Australia risks being a tech laggard without stronger investment


Australia risks becoming a laggard among the world’s top technologically driven nations without a stronger investment in digital technology-based research, innovation and workers.

That’s according to a new “policy primer” report by the Australian Academy of Science and the Australian Academy of Technology and Engineering, which calls on the federal government to make emerging digital technologies a national science and innovation priority.

Shazia Sadiq, chair of the Australian Academy of Science’s national committee for information and communication sciences.

“Australia is at a crossroads in the development of a strong digital technology economy,” the report, “Australia’s Digital Future a nation of users or leaders?”, says.

“We have strengths in emerging digital technology research and development, but opportunities for sector growth and sovereign capability are nascent and require coordinated and strategic support.

“To grasp the opportunities presented by a growing emerging digital technologies sector, Australia must also strive to address the digital divide to ensure equity of access to the benefits delivered by digital technologies, and to meet the skill requirements for a future digital workforce.

“Australia’s emerging digital technology capabilities must receive this support in order for the nation to remain internationally competitive and ensure that scientific leadership is adequately harnessed in shaping our collective digital future.”

If that support does not arrive, “we risk falling behind as a technologically driven nation”, the report warns.

“This requires investing in research, innovation and workforce development to ensure strong expert leadership in this rapidly evolving sector.”

While countries such as the US, the UK, France and Canada are prioritising digital technologies as a strategy to bolster competitiveness in the emerging digital economy, Australia is falling behind, it says, pointing to digital innovation accounting for only 7.4 per cent of Australia’s GDP compared to the 11.2 per cent average enjoyed by other OECD countries.

While the COVID-19 pandemic has accelerated the prioritisation of emerging digital technologies in Australia, they must now be recognised by government as an independent growth sector, the report says.

It also recommends that research and innovation in emerging digital technologies should be included in the federal government’s 2021 National Research Infrastructure Roadmap.

The report looks at emerging digital technologies such as artificial intelligence (AI), the internet of things (IoT), augmented and virtual reality, blockchain and 5G and provides examples of the benefits being seen by other countries who have prioritised investment in science and technology research and development, and in particular in digital technologies.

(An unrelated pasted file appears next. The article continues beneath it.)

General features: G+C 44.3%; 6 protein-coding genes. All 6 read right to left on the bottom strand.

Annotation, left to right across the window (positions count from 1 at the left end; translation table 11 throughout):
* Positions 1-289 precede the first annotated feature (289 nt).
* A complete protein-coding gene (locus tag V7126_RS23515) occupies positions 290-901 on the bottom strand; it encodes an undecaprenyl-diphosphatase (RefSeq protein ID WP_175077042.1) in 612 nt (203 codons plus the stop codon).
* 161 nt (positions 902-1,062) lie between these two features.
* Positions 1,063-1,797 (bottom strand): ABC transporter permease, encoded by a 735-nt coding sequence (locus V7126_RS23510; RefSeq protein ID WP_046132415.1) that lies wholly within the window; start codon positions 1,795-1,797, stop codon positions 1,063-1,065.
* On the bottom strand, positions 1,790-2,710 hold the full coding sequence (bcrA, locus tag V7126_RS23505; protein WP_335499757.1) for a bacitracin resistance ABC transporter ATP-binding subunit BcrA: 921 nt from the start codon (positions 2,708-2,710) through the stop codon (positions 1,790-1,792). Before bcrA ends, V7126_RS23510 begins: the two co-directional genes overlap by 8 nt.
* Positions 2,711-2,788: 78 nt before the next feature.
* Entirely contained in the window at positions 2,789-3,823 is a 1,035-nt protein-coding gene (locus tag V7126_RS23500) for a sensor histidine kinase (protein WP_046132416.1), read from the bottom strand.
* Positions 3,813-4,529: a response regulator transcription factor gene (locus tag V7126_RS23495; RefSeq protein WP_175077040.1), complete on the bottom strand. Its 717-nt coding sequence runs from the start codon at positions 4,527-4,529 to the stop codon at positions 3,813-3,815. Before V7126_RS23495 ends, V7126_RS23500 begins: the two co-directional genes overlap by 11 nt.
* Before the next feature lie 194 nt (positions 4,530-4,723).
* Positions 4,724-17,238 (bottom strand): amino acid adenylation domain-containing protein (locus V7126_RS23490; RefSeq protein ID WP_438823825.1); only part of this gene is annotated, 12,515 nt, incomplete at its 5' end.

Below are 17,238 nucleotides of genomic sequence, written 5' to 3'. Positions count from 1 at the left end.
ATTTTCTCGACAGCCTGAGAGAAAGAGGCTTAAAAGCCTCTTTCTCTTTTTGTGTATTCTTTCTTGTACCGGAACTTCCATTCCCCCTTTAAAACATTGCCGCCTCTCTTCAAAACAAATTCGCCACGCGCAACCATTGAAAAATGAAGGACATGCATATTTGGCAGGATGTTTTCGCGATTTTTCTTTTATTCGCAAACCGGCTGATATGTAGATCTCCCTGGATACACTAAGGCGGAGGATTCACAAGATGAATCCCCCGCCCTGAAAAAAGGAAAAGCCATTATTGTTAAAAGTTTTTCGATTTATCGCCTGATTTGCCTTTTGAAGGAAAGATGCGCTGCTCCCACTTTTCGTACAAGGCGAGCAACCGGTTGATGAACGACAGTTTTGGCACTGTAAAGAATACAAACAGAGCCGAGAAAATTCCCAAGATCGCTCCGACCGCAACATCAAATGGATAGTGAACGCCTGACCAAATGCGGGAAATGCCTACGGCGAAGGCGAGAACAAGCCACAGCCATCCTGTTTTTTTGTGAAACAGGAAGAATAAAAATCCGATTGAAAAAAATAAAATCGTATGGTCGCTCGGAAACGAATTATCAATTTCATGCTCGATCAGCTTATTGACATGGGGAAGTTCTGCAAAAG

Chair of the Australian Academy of Science’s national committee for information and communication sciences Shazia Sadiq told InnovationAus that while the Australian Government’s investment in key digital capabilities — such as through its digital economy and modern manufacturing strategies — was welcome, more needed to be done.

“Our key message is that we need to be more than ‘smart users’ [of emerging technologies],” Ms Sadiq told InnovationAus.

“So what does that mean? It means that we need to have the scientific expertise — our sovereign capability — through which we can help and create and foster those opportunities that come from these emerging digital technologies, but also help [with] the vulnerabilities and limitations and dangers and do it at a national level,” she said.

“We need to be able to ensure that the scientific expertise in the voice of science and engineering is going hand in hand with the application of these technologies.

“The thinking is that these digital technologies have a very wide footprint that impacts almost all sectors.”

Professor Mike Miller, chair of the digital futures forum at the Australian Academy of Technology and Engineering, said Australia is at a crossroads in the development of a strong digital technology economy.

“We have strengths in emerging digital technology research and development, but opportunities for sector growth and sovereign capability are nascent and require coordinated and strategic support,” Professor Miller said.

“To grasp the opportunities presented by a growing emerging digital technologies sector, Australia must address the digital divide to ensure equity of access to the benefits delivered by digital technologies, and to meet the skill requirements for a future digital workforce.

“Australia’s emerging digital technology capabilities must receive this support in order for the nation to remain internationally competitive and ensure that scientific leadership is adequately harnessed in shaping our collective digital future.”

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